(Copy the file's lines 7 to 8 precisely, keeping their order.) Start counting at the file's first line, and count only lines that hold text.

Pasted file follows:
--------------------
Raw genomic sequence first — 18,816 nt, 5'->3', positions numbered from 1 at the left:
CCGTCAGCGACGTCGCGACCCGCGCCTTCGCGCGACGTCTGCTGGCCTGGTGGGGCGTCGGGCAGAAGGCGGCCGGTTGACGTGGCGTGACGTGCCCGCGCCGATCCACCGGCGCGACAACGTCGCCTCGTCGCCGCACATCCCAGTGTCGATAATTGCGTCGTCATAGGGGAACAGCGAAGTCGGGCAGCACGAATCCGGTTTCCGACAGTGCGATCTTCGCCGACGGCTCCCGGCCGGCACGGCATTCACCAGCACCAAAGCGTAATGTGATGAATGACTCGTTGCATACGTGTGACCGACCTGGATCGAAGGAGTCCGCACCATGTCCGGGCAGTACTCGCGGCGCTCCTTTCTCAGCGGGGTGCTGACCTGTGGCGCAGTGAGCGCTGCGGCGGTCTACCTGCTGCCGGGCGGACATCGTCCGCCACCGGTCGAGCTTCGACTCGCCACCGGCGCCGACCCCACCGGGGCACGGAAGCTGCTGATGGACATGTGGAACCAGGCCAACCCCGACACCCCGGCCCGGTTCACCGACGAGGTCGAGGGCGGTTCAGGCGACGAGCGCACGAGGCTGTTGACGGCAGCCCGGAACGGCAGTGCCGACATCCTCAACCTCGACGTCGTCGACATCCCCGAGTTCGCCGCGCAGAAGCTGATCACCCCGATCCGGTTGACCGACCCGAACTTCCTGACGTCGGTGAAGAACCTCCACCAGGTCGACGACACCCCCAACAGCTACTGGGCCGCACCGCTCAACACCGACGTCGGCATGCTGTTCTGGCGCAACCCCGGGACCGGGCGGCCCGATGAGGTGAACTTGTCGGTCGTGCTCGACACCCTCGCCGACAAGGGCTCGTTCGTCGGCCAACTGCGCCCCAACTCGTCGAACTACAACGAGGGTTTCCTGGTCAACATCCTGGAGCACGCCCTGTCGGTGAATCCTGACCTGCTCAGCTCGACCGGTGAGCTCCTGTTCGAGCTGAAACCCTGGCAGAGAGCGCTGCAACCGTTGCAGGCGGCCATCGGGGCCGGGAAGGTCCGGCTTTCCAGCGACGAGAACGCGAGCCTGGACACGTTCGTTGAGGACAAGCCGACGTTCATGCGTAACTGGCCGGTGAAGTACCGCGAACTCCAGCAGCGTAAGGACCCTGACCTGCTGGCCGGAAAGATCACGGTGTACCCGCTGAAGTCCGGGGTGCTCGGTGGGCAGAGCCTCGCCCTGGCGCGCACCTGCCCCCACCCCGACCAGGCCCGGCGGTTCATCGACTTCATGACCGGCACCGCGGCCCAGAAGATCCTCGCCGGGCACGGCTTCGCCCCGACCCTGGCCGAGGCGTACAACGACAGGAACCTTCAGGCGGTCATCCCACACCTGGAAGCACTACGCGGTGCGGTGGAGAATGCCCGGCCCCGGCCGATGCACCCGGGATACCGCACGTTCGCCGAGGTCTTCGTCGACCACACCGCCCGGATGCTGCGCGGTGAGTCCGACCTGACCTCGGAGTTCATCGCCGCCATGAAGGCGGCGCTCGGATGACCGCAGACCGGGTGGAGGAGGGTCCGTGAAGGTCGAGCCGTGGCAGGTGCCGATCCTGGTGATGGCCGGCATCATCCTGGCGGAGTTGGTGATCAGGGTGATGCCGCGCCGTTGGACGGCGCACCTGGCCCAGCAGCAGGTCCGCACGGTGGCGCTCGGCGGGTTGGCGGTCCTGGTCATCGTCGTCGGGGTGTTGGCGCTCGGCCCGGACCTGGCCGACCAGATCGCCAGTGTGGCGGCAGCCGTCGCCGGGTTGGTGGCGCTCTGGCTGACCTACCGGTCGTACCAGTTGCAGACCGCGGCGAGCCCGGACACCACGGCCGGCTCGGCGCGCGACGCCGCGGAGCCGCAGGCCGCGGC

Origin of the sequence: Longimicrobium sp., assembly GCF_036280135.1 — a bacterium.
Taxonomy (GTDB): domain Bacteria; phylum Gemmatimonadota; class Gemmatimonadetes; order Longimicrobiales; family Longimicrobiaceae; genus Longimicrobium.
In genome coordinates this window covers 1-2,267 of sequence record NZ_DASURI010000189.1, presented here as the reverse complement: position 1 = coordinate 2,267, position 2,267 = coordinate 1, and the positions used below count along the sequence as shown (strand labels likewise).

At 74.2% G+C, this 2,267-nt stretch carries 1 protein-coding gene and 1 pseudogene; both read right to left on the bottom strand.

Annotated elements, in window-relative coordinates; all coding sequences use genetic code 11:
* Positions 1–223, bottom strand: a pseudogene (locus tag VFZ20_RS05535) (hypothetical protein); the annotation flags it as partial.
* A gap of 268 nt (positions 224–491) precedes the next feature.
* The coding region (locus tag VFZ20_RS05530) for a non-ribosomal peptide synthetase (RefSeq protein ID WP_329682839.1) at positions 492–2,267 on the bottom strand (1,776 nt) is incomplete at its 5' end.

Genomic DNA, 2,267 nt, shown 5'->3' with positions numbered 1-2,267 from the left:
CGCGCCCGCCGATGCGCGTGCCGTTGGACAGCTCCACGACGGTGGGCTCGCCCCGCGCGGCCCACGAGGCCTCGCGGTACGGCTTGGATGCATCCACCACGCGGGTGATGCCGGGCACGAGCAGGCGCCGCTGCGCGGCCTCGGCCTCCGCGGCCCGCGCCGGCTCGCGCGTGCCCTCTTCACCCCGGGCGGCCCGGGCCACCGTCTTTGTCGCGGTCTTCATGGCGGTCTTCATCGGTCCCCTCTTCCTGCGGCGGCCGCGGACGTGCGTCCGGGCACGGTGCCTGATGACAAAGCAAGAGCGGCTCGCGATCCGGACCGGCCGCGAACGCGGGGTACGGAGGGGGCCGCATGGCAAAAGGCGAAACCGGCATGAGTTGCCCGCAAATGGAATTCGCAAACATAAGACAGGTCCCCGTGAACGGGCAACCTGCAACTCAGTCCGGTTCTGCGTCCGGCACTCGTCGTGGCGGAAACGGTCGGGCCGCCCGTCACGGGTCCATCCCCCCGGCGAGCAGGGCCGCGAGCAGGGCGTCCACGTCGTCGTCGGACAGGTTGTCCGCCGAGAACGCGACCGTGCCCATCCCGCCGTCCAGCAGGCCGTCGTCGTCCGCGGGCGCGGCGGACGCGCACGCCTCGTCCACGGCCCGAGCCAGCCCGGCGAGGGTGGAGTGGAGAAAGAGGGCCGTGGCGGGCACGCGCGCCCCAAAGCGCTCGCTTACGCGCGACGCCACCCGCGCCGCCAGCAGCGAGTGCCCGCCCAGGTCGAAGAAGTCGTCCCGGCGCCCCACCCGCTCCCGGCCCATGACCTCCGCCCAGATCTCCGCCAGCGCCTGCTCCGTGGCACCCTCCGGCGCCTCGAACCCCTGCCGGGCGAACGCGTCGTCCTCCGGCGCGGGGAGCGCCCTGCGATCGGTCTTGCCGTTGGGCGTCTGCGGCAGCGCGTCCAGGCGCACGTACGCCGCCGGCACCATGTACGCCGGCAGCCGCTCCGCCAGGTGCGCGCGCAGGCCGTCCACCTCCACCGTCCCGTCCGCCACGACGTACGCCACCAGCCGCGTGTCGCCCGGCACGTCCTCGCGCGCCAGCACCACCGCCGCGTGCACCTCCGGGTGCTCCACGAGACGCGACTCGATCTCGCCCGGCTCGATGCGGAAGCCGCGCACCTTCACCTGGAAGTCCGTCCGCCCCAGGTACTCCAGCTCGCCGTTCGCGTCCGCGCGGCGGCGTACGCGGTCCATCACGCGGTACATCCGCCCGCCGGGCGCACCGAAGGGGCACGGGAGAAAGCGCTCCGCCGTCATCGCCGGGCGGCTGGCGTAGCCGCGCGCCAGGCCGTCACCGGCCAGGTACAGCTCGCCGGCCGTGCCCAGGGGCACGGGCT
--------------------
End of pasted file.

Annotated elements, in window-relative coordinates; all coding sequences use genetic code 11:
* Positions 1–223, bottom strand: a pseudogene (locus tag VFZ20_RS05535) (hypothetical protein); the annotation flags it as partial.